Financial institutions have strict requirements for isolation of compute resources and network traffic control for workloads with highly confidential data. One of the core competencies of AWS as a CSP is to protect and isolate customers’ workloads from each other. Amazon Virtual Private Cloud (Amazon VPC) allows customers to control their AWS environment and keep it separate from other customers’ environments. Amazon VPC enables customers to create a logically separate network enclave within the Amazon Elastic Compute Cloud (Amazon EC2) network to house compute and storage resources. Customers control the private environment, including IP addresses, subnets, network access control lists, security groups, operating system firewalls, route tables, virtual private networks (VPNs), and internet gateways.
Amazon VPC provides robust logical isolation of customers’ resources. For example, every packet flow on the network is individually authorized to validate the correct source and destination before it is transmitted and delivered. It is not possible for information to pass between multiple tenants without specifically being authorized by both the transmitting and receiving customers. If a packet is being routed to a destination without a rule that matches it, the packet is dropped. AWS has also developed the AWS Nitro System, a purpose-built hypervisor with associated custom hardware components that allocates central processing unit (CPU) resources for each instance and is designed to protect the security of customers’ data, even from operators of production infrastructure.
For more information about the isolation model for multi-tenant compute services, such as AWS Lambda, see the Security Overview of AWS Lambda whitepaper. When Lambda executes a function on a customer’s behalf, it manages both provisioning and the resources necessary to run code. When a Lambda function is invoked, the data plane allocates an execution environment to that function or chooses an existing execution environment that has already been set up for that function, then runs the function code in that environment. Each function runs in one or more dedicated execution environments that are used for the lifetime of the function and are then destroyed. Execution environments run on hardware-virtualized lightweight micro-virtual machines (microVMs). A microVM is dedicated to an AWS account, but can be reused by execution environments across functions within an account. Execution environments are never shared across functions, and microVMs are never shared across AWS accounts. AWS continues to innovate in the area of hypervisor security, and resource isolation enables our financial services customers to run even the most sensitive workloads in the AWS Cloud with confidence.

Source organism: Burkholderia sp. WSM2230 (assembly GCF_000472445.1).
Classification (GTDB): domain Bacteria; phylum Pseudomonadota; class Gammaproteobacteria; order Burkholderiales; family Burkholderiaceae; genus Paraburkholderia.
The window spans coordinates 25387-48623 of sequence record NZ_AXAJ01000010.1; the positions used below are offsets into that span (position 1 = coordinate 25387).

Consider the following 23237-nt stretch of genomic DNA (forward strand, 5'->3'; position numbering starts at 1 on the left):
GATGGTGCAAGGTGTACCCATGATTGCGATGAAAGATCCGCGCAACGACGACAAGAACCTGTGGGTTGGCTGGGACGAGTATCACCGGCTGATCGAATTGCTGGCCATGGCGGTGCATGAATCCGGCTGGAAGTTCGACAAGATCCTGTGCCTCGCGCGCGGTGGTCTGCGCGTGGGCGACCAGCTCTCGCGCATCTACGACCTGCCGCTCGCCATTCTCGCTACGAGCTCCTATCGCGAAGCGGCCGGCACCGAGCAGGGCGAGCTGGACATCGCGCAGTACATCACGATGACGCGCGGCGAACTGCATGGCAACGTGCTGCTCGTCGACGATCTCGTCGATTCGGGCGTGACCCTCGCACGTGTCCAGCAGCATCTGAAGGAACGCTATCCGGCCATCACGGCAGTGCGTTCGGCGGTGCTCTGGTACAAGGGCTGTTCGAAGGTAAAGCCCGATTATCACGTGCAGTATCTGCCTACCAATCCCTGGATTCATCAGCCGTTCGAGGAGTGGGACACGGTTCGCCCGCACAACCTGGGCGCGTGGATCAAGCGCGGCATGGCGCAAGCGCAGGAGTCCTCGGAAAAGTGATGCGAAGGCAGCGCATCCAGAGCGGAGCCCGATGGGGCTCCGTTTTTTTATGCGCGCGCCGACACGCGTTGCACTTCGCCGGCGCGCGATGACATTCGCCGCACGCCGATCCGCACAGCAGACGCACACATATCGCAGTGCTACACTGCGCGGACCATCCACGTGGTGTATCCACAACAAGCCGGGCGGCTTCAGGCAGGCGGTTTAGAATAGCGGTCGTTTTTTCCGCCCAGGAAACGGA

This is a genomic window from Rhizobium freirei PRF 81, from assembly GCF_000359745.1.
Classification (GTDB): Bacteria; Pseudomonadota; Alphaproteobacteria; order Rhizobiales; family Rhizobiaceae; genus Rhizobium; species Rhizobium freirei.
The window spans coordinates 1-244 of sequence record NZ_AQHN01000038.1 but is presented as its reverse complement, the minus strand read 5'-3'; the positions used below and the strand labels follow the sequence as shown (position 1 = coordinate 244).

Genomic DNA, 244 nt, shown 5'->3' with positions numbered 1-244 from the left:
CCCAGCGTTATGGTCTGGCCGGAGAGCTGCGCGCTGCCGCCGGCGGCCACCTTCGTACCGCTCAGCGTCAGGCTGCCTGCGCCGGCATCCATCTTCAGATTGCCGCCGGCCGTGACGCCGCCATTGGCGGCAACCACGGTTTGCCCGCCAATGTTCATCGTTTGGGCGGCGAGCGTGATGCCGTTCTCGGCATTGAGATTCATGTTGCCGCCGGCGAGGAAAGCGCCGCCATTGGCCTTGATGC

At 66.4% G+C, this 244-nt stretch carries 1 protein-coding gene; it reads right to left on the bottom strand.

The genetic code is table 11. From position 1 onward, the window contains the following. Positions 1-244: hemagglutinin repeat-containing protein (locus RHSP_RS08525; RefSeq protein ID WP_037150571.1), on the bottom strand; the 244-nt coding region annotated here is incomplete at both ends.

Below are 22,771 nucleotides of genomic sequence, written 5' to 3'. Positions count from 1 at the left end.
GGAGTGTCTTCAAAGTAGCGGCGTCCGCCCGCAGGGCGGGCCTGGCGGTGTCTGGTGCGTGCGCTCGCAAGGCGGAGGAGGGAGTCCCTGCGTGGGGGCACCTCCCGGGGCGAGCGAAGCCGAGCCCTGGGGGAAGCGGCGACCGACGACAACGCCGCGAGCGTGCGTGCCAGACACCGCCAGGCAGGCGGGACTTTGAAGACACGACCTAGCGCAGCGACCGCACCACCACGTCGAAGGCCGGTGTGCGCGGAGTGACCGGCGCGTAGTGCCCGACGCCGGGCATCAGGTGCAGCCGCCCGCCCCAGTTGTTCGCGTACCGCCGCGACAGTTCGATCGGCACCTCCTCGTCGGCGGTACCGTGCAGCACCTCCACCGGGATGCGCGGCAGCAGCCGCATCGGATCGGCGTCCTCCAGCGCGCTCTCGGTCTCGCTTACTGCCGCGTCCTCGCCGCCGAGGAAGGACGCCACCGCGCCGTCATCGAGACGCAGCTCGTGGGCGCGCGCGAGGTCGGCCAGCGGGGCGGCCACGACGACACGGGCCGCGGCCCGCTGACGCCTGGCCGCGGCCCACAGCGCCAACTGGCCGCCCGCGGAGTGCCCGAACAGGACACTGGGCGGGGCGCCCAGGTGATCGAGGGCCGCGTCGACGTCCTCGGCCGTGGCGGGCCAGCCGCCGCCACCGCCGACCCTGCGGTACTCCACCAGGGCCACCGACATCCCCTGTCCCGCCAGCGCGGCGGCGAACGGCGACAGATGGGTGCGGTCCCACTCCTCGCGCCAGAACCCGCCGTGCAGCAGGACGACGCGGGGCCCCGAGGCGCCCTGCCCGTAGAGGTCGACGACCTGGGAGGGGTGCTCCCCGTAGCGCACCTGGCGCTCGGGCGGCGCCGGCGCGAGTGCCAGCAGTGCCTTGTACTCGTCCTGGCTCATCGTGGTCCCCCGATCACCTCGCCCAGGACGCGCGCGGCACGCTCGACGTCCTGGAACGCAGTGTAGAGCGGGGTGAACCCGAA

Most financial institutions require that traffic stay private whenever possible and not leave the AWS network unless specifically required (for example, in internet-facing workloads). To keep traffic private, customers can use Amazon VPC to carve out an isolated and private portion of the cloud for their organizational needs. A VPC allows customers to define their own virtual networking environments with segmentation based on application tiers.
To connect to regional AWS services outside of the VPC, organizations may use VPC endpoints, which allow private connectivity between resources in the VPC and supported AWS services. Endpoints are managed virtual devices that are highly available, redundant, and scalable. Endpoints enable private connection between a customer’s VPC and AWS services using private IP addresses. With VPC endpoints, Amazon EC2 instances running in private subnets of a VPC have private access to regional resources without requiring an internet gateway, NAT device, VPN connection, or AWS Direct Connect connection. Furthermore, when customers create an endpoint, they can attach a policy that controls the use of the endpoint to access only specific AWS resources, such as specific Amazon Simple Storage Service (Amazon S3) buckets within their AWS account. Similarly, by using resource-based policies, customers can restrict access to their resources to only allow access from VPC endpoints. For example, by using bucket policies, customers can restrict access to a given Amazon S3 bucket only through the endpoint. This ensures that traffic remains private and only flows through the endpoint without traversing public address space.